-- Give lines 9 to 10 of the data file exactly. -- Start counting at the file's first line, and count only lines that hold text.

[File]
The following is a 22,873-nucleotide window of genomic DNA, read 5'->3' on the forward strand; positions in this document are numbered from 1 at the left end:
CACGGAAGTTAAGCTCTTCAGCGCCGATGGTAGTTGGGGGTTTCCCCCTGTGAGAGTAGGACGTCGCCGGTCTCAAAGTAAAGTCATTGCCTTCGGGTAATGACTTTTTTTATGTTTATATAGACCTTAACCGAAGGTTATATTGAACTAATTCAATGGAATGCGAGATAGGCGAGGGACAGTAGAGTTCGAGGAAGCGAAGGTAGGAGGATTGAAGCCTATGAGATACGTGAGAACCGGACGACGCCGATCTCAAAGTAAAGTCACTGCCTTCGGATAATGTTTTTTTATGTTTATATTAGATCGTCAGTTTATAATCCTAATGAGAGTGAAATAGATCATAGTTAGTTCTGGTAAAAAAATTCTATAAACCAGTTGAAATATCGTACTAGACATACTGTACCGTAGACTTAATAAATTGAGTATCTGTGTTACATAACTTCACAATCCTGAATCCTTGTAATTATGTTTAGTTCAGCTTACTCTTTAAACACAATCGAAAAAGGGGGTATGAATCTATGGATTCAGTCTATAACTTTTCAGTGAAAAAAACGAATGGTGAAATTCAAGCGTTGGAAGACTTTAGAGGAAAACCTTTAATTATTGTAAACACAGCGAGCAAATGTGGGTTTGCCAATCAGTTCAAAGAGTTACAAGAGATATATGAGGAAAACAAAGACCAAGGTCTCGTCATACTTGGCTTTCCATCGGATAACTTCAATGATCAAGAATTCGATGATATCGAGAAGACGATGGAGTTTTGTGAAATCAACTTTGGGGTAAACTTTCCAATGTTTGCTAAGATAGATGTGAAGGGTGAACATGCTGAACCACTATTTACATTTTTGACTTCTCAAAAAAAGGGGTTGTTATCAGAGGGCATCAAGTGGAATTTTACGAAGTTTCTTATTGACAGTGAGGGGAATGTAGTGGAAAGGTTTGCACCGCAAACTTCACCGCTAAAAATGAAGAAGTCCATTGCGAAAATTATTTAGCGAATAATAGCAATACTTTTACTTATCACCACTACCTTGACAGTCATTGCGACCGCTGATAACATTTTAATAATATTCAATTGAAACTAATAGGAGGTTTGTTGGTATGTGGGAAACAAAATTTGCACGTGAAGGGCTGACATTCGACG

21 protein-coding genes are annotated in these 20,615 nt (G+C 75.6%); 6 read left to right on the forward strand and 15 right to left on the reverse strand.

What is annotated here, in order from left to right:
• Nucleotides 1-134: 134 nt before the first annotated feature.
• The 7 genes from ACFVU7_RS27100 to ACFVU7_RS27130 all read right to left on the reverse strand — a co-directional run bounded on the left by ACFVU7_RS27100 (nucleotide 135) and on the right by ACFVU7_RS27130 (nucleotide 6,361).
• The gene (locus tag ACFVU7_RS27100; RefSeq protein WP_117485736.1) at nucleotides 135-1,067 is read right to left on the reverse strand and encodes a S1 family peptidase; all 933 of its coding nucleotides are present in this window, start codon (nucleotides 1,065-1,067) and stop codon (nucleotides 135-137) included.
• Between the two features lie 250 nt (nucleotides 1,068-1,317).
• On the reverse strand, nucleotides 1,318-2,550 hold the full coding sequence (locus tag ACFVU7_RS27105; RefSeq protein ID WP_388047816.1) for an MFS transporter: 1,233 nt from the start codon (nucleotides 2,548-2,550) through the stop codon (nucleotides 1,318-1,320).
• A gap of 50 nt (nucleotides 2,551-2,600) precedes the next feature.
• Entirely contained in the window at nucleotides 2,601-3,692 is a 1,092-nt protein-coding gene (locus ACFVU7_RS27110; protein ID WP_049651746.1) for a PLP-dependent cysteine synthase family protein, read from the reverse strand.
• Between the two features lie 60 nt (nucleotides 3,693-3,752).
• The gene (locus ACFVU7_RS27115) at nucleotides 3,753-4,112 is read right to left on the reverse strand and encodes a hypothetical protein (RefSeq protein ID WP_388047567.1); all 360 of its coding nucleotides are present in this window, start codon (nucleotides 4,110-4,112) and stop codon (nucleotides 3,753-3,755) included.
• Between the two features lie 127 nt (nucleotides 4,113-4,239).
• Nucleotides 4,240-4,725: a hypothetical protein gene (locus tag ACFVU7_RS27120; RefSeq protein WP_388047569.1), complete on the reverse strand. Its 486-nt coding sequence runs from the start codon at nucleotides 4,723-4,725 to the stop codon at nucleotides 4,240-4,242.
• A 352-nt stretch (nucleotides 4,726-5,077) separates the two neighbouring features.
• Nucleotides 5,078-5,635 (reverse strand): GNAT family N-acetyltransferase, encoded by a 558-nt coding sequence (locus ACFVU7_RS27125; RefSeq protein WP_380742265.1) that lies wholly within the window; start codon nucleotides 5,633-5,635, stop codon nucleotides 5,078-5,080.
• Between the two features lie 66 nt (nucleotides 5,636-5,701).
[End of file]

• On the reverse strand, nucleotides 1,318-2,550 hold the full coding sequence (locus tag ACFVU7_RS27105; RefSeq protein ID WP_388047816.1) for an MFS transporter: 1,233 nt from the start codon (nucleotides 2,548-2,550) through the stop codon (nucleotides 1,318-1,320).
• A gap of 50 nt (nucleotides 2,551-2,600) precedes the next feature.